View Full Version : Help with Dungeon Concepts [3.5]

2010-04-18, 08:34 PM
I'm running a 3.5 game with copious player customization and a suitably involved metaplot. The basic idea is a cycling series of small runs though differently themed dungeons broken up by stays at a relatively civilized location. So the party goes through the fire dungeon, completes a quest for the Mcguffin of truth, and then is warped back to town for a night at the inn, figuring out what's going on, healing, and trading in whatever they could loot for better killy stuff.

These dungeons are a loose microcosm of the old planescape Dnd cosmology, making ideals more powerful as one moves away from the prime materium. So each dungeon has certain thematic elements, and a basic question that should give some kind of role playing oppertunities.

Some of these dungeons write themselves; there is a world composed of clockwork and mechanical precision, where the highest virtue is fitting in precisely as needed. The party can be chased around by 'reprocessors' in whatever stats are needed to keep the game interesting, try to foster independant thought, or just kill stuff and take their things. Another is a giant forest dominated by plant creatures and untouched by fire, where the strong survive and the only question asked how to best define strength.

The problem pieces are more esoteric; one world is composed of Cyclopian chains in orbit around a titanic figure engulfed in fire. It's theme is sacrifice, to the point where it's 'god' is the self destructive figure in the flames. Another has an overall idea that over-specialization is the bestus thing ever, to the extreme of making characters into items, but I'm kinda stuck on how to make that work, much less establish even an idea on what the place looks like.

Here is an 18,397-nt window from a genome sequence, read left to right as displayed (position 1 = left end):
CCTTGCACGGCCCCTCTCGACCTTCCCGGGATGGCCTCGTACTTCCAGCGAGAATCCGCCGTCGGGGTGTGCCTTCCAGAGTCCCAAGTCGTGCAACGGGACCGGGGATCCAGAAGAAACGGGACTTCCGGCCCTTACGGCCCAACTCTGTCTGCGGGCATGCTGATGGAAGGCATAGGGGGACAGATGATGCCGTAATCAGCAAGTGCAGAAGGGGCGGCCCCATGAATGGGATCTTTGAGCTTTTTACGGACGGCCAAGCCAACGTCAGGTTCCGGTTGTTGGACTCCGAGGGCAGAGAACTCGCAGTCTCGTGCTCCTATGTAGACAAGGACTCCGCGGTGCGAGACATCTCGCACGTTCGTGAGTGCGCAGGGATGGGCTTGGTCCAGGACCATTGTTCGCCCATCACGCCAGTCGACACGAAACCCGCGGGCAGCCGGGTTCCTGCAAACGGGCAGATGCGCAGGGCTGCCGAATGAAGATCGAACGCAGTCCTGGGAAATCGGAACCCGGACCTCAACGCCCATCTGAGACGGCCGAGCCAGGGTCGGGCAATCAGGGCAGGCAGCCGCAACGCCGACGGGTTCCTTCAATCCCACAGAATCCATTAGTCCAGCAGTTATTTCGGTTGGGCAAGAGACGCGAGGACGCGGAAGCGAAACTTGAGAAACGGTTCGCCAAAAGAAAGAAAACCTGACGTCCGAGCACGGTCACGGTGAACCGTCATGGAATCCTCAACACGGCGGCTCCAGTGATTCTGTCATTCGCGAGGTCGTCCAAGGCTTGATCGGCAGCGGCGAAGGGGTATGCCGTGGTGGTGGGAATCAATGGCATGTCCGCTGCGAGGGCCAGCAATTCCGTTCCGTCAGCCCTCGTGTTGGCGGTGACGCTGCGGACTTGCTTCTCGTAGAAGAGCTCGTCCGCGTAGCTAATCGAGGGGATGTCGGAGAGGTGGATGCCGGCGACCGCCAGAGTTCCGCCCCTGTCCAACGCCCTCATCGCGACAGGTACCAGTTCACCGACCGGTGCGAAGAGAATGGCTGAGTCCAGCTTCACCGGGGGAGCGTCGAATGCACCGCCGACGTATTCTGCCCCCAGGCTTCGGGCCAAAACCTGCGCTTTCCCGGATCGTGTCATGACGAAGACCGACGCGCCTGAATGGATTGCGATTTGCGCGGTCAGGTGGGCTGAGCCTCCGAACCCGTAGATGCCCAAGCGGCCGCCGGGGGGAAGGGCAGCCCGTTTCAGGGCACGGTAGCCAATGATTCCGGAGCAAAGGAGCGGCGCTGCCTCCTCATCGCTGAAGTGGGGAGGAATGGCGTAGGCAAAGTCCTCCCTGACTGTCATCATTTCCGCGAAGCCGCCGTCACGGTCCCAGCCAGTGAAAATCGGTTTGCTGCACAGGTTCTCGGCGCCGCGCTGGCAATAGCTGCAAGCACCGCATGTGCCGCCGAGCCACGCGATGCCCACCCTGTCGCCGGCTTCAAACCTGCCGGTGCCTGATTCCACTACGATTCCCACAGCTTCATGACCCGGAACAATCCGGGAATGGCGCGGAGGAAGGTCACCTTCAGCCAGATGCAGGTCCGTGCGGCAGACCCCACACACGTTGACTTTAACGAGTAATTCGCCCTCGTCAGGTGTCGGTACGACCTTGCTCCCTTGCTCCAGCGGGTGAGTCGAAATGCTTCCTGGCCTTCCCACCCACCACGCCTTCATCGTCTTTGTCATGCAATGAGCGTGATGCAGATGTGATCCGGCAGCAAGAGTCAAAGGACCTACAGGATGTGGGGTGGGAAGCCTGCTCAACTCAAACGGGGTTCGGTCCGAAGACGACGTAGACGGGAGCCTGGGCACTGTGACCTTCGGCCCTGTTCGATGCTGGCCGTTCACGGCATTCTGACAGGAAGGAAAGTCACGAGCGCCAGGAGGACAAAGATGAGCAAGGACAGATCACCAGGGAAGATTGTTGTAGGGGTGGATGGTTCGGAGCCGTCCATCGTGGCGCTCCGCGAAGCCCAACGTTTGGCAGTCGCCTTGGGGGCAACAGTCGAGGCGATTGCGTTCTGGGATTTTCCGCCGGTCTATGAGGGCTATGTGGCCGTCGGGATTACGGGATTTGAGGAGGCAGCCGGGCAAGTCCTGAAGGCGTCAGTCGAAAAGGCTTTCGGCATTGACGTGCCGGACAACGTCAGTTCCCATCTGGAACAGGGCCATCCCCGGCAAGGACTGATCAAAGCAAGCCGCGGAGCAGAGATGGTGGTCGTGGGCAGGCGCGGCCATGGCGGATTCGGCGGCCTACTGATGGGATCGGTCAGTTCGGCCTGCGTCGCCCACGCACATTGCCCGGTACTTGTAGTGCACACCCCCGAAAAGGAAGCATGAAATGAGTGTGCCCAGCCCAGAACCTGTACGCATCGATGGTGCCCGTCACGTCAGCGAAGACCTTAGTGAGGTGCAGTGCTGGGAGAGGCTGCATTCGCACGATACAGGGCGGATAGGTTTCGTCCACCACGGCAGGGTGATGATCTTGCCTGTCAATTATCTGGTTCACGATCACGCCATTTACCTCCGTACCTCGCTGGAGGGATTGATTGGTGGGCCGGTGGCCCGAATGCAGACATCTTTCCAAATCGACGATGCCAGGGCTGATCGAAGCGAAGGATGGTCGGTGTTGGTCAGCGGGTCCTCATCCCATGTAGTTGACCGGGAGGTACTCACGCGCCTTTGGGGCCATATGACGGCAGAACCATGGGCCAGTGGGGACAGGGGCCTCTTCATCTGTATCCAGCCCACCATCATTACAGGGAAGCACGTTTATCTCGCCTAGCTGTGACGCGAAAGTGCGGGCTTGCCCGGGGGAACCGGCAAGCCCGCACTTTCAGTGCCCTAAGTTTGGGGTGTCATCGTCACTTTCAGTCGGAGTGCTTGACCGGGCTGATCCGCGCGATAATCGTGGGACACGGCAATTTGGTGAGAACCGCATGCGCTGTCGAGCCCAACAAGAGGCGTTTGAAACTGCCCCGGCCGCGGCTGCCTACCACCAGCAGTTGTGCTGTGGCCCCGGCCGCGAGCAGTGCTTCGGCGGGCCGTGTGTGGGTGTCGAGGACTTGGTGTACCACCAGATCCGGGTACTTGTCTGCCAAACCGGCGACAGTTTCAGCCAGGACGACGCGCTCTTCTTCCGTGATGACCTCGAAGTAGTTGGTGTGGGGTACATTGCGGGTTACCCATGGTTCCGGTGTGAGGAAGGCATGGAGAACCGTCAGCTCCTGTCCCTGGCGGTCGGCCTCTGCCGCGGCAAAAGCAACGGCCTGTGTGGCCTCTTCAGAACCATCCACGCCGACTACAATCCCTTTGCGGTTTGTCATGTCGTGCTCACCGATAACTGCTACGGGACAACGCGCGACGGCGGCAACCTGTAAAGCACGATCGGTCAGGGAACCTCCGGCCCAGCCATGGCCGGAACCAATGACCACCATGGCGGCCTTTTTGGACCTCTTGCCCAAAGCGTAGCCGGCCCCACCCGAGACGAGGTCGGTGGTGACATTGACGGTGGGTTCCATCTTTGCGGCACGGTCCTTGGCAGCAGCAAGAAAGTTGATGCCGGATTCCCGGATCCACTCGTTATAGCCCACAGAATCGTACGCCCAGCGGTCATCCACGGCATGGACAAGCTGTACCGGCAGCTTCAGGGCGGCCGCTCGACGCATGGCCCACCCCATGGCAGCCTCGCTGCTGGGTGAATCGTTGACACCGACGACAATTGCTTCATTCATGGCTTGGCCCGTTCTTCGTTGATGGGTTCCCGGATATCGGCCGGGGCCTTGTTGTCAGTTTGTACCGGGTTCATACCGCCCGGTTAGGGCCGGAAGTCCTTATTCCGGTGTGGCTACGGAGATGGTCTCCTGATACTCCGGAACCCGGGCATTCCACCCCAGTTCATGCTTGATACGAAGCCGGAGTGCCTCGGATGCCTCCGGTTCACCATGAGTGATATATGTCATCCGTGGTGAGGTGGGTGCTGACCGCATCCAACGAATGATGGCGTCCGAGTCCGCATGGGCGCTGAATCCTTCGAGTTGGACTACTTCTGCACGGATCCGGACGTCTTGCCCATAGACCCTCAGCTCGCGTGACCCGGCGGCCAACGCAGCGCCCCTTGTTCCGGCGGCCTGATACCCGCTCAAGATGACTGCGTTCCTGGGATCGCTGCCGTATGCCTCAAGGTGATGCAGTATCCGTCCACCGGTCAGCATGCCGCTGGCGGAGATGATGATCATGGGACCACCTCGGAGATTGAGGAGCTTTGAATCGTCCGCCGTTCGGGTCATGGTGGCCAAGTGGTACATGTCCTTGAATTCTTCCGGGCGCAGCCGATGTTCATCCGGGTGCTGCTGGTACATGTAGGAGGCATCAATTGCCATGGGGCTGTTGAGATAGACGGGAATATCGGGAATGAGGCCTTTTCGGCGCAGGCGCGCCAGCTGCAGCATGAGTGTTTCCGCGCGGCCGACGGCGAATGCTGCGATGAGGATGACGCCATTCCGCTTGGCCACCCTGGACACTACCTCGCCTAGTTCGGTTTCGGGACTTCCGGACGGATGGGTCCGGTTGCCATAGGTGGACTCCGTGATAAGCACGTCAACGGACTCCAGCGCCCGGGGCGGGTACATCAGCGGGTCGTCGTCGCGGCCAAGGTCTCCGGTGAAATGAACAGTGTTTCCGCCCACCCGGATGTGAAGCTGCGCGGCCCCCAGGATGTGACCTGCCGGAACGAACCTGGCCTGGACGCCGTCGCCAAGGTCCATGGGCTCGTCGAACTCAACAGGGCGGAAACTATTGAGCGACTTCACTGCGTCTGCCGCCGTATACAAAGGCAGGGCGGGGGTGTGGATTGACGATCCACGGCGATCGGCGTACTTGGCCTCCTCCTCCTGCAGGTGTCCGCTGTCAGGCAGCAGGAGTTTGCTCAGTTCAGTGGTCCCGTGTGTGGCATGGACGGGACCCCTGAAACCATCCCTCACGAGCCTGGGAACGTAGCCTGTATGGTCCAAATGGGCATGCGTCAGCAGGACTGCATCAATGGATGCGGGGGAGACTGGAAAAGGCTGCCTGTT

So, I think this is a great idea, but I don't know how to make it work. Any ideas or tips on general adventure design?

2010-04-19, 11:23 AM
Well, it sounds like you've got some fantastic ideas. I'll throw in what I'm thinking, I guess.
Firstly, for your plane about specialisation, cut all the flak. If it's not important, don't have it. So, no carpets, no aesthetics, no comfy chairs. If your job is to pick locks, you're a floating lockpick. If it's to make pies, you ARE a pie-making machine. If it's to hunt down and kill intruders trying to spoil the precise effectiveness of your world, well... Think blade barriers, but moving.
As for just making other things work, it sounds like what you need to do is write a detailed descriptive script for each plane, to get your ideas across. Other than that, it depends what your players want. If they love RPing, maybe it's a good idea for them to have specific missions on each plane made easier by blending in? If they just want fights, give them themed monsters and themed scenery.
Other than that, I might start with more "material" planes at the beginning, then as you expand out through your adventures, have more elemental, chaotic ones. Almost like: Law -> Neutral -> Chaos. Start with places like your clockwork plane, where everything more or less obeys natural order, even if it is technologically advanced. As you move out, maybe your sacrifice plane, stable but tied to a maddening core (maybe make it literally maddening to look at? It sounds fairly horrific :smallbiggrin:). Then get to planes of elemental fire, water, air etc. where the slightest whim of the plane's controller sends the whole place into a spin, reshaping what safe ground there is and causing the PCs great danger (I particularly like the idea of them trying to pick their way over an enormous pool of fire and lava, with only a constantly shifting pathway of giant stepping stones to stand on).
Don't know if that's any use, but might be a bit of a thought provoker if nothing else.